By Eva Frederick, Science Magazine Oct. 10, 2019 , 12:15 PM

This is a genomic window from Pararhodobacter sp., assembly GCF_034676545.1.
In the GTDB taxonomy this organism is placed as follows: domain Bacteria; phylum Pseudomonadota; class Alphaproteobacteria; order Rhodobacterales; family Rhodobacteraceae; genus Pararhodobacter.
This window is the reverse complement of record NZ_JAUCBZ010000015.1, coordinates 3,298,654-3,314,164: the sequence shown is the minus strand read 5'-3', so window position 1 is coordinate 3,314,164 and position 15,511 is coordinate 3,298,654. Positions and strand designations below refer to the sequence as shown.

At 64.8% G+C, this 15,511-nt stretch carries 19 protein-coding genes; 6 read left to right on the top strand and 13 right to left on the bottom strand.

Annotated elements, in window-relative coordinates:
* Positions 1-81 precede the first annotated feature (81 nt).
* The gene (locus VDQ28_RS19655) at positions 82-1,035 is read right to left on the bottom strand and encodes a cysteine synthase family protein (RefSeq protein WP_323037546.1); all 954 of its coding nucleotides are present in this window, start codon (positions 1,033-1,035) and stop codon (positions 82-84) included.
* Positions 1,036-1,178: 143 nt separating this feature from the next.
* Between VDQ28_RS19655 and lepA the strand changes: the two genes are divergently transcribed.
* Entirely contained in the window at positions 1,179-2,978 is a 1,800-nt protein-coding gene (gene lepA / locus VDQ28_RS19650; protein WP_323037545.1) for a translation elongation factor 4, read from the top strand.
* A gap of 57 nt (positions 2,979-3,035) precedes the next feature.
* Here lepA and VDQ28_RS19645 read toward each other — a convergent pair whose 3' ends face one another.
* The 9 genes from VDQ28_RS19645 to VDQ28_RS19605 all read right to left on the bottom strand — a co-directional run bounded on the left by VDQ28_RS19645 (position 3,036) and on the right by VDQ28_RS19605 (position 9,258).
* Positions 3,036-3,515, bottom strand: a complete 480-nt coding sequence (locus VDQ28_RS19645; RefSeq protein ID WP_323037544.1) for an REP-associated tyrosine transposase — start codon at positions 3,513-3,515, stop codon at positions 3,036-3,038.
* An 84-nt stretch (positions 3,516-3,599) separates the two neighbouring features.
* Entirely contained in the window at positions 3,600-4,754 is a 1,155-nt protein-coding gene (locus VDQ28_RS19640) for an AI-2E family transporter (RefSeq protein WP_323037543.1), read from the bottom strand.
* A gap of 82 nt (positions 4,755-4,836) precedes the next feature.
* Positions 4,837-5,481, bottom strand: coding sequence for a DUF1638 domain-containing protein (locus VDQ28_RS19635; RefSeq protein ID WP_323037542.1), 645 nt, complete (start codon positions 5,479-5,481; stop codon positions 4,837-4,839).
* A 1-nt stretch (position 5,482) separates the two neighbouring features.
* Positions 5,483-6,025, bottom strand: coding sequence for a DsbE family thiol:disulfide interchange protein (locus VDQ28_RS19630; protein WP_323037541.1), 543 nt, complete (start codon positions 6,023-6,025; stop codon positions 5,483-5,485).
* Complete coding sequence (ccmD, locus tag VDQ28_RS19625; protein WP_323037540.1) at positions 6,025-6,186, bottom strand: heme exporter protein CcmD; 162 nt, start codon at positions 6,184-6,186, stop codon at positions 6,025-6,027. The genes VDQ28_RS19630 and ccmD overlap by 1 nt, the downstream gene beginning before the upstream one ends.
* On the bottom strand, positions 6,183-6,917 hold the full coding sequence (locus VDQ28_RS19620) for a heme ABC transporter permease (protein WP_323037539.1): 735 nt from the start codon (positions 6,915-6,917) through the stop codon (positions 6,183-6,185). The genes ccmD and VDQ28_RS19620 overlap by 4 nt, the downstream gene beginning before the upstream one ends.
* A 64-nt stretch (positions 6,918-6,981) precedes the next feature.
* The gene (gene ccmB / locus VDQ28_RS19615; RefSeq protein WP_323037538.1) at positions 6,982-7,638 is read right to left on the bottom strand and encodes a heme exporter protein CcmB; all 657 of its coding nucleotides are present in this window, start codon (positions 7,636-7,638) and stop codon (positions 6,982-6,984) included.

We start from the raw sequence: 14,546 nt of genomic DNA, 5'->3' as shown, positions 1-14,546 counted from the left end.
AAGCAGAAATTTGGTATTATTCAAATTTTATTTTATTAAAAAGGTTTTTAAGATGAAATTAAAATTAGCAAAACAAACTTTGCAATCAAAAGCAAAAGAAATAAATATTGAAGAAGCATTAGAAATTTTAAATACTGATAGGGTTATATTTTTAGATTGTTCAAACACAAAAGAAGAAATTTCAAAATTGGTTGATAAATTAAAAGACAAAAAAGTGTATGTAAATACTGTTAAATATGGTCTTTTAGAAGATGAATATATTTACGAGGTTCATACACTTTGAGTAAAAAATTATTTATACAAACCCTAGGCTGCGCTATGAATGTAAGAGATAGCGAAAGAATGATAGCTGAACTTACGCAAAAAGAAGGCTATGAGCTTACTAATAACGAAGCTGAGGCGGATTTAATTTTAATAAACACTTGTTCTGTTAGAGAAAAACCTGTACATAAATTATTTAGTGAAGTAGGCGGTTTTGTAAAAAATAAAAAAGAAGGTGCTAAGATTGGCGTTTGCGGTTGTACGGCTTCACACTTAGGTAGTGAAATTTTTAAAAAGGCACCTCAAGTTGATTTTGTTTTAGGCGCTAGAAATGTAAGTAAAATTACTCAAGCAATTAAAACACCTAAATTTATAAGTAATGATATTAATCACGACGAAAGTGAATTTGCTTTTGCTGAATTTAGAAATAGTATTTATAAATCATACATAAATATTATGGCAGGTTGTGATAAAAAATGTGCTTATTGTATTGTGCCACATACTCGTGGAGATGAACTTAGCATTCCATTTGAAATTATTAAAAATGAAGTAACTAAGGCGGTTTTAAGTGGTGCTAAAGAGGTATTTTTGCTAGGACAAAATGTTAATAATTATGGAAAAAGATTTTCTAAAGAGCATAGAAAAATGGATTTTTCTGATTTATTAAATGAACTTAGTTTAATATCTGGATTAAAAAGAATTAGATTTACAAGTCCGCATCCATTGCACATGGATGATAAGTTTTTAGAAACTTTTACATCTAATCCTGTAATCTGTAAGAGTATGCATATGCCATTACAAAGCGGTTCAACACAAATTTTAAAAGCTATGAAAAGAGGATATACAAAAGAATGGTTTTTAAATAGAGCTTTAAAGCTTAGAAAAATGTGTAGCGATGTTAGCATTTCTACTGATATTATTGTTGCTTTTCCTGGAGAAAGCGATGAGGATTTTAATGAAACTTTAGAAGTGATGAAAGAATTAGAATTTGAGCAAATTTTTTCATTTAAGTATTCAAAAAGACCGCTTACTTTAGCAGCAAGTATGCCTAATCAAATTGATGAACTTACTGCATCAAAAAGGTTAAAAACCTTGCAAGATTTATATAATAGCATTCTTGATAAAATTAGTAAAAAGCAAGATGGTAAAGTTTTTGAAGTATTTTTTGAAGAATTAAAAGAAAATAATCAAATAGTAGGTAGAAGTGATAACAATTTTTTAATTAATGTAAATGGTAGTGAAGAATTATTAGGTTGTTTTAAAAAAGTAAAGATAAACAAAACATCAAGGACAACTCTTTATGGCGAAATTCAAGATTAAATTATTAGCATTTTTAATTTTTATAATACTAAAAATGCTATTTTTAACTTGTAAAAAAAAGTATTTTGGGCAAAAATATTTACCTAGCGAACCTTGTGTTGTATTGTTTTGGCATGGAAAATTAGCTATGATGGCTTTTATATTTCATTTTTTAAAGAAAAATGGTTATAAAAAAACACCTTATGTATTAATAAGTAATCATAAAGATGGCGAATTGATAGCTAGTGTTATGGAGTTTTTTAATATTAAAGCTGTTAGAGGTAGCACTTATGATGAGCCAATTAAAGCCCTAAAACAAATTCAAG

State birds can be a source of tremendous local pride—but as the climate warms, at least eight state birds may no longer call their native state home, The New York Times reports. In a new study, National Audubon Society scientists mapped the ranges of 604 North American bird species and used climate models to predict how the their habitats would change. Many species, the team concluded, would likely end up moving north to find their ideal habitats. For example, if temperatures rise 3°C above preindustrial levels—a plausible outcome, according to scientists—the common loon, Minnesota’s state bird, might bypass the state entirely and fly farther north to breed and hunt for food. Unfortunately, moving north might not be enough for many species—out of all types of bird studied, two-thirds face increasing risk of extinction as temperatures rise.
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